Level of Teacher Control: High

Level of Teacher Involvement: High

Level of Student Involvement: Low

Authoritarian Classroom Management Style

The authoritarian classroom management style is the most domineering classroom management style where the teacher has complete control over the classroom, with minimal student involvement and autonomy. This classroom management style is centered around established rules and structures. In the most rigid form of this classroom management style, non-compliance with established rules may lead to disciplinary measures. 

Advantages:

  • Clear Structure: Establishes a structured classroom environment with a clear sense of order.
  • Clear Expectations: Provides clear and unambiguous rules and expectations of the students. 
  • Minimize Disruptions: The high level of control involved in this classroom management style leads to minimal classroom disruptions or deviations.

Disadvantages:

  • Impaired Skills Development: Authoritarian teachers typically favor one-way, regurgitative teaching, discouraging critical thinking and independent thinking, as well as collaborative learning, inhibiting proper development of these skills.
  • Negative Emotional Impact: Authoritarian classrooms may lead to negative emotional experiences for students, such as anxiety, fear, or resentment, as well as lack of motivation in learning.
  • Lacks Adaptability: The rigid nature of authoritarian management cannot accommodate diverse learning styles or individual needs, inevitably leaving some students feeling marginalized or left behind.

Classroom Activities Typically Associated with This Classroom Management Style

  • Lecture
  • Direct Instruction
  • Drills and Worksheets
  • Recitation
  • Teacher-Directed Projects
  • Teacher-Directed Experiments
  • Quizzes and Tests
Unless there is a compelling reason, it is advisable to avoid implementing an authoritarian classroom management system. It is completely fine to implement rules and lecture-style teaching, but it is essential to balance structure with opportunities for student engagement, active learning, and collaboration.

Authoritative Classroom Management Style/The Guide

Level of Teacher Control: High

Level of Teacher Involvement: High

Level of Student Involvement: High

Authoritative Classroom Management Style

Similar to teachers employing an authoritarian classroom management style, teachers employing an authoritative classroom management style maintain a high degree of control in their classrooms. 

However, authoritative instructors always strike a balance between teacher-directed instruction and active student participation. This approach allows student autonomy and voice to be heard in a structured setting, adhering to established rules while actively participating in the classroom. This approach has come to show that rules and student autonomy are not mutually exclusive entities, and with effective communication and positive reinforcement, the two can exist harmoniously.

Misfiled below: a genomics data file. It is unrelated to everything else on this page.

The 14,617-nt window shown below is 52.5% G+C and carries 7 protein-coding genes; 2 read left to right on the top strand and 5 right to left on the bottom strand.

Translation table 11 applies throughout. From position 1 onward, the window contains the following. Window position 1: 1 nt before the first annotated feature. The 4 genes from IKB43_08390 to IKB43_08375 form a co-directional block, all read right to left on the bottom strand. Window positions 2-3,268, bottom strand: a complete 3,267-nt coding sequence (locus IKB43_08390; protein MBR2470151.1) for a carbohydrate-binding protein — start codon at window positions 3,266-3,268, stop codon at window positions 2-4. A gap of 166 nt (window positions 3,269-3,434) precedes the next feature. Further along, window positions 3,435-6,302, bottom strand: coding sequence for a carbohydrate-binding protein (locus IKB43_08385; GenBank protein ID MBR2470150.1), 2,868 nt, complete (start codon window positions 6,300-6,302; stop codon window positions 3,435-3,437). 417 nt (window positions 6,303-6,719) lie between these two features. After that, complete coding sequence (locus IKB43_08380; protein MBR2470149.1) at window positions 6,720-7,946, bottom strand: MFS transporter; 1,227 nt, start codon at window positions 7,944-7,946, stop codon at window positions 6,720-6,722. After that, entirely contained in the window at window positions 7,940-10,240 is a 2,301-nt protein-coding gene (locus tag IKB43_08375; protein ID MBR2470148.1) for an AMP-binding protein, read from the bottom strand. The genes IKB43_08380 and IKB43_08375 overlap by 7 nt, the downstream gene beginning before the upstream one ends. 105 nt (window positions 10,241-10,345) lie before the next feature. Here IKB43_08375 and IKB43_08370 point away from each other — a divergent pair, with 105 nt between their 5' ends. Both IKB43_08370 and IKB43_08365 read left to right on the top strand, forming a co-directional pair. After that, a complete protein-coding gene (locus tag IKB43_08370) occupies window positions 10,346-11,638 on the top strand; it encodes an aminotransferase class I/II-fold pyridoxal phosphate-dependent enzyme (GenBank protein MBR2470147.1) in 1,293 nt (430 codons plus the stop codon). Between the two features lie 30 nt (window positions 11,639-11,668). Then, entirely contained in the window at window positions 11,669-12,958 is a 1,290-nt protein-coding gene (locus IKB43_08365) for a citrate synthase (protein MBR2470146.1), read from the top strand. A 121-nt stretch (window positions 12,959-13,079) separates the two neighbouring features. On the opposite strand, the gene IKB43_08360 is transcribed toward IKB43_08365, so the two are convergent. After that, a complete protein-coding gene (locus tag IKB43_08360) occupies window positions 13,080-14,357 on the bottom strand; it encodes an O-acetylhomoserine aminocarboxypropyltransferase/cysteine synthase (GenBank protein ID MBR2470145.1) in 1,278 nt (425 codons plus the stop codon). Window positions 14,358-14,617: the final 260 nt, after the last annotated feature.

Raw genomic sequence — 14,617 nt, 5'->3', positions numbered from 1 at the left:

Advantages:

  • Sense of Responsibility: The authoritative management style encourages the freedom to take ownership of their learning, nurturing a sense of responsibility among the students.
  • Respect for Individuality: The authoritative management style respects the individuality of each student, allowing them to express themselves within the framework of established guidelines.
  • Skill Development: Students develop essential skills such as critical thinking, problem-solving, and effective communication when encouraged to participate in class discussions and decision-making processes.
  • Preparation for the Real World: Students are better prepared for real-world situations where they navigate rules and expectations while exercising their own judgment.

Disadvantages:

  • Time-Consuming: Implementing the authoritative management style requires regular communication and collaboration with students, as well as responsiveness to their feedback, which can be time-consuming.
  • Complexity: Managing an authoritative classroom can be more complex than employing the more rigid authoritarian style as teachers must continuously adapt and respond to student needs.

Classroom Activities Typically Associated with This Management Style

  • Socratic Seminars
  • Debates
  • Group Projects
  • Think-Pair-Share
  • Interactive Simulations
  • Classroom Discussions
  • Student Presentations
  • Problem-Based Learning
To be a successful authoritative style teacher, practice setting clear expectations and rules with your students, at the same time value your students’ input and feedback and be open to suggestions.

Behaviorist Classroom Management Style/The Reinforcer

Level of Teacher Control: High

Level of Teacher Involvement: High

Level of Student Involvement: Low

Behaviorist Classroom Management Style

The behaviorist classroom management style is another teacher-centered approach that emphasizes the use of rewards and consequences to shape and modify student behavior. 

Similar to the authoritarian classroom management style, the behaviorist style emphasizes the importance of clear rules and consequences through a system of rewards and punishments. However, in contrast to the authoritarian classroom management style, the behaviorist style does not motivate student behavior solely based on fear, and it is also more flexible when it comes to rule enforcement. 

In this style, rules are enforced consistently and are used as positive reinforcement for desired behaviors while applying consequences for undesirable ones. 

Advantages:

  • Efficient Discipline: Students are aware of the consequences for their actions, leading to better classroom discipline.
  • Minimize Disruptions: Minimal disruptions in the classroom allows for smoother lesson delivery.
  • Measurable Progress: The use of rewards and consequences in behaviorist management also allows for clearer measurement of student progress and behavior improvement.

Disadvantages: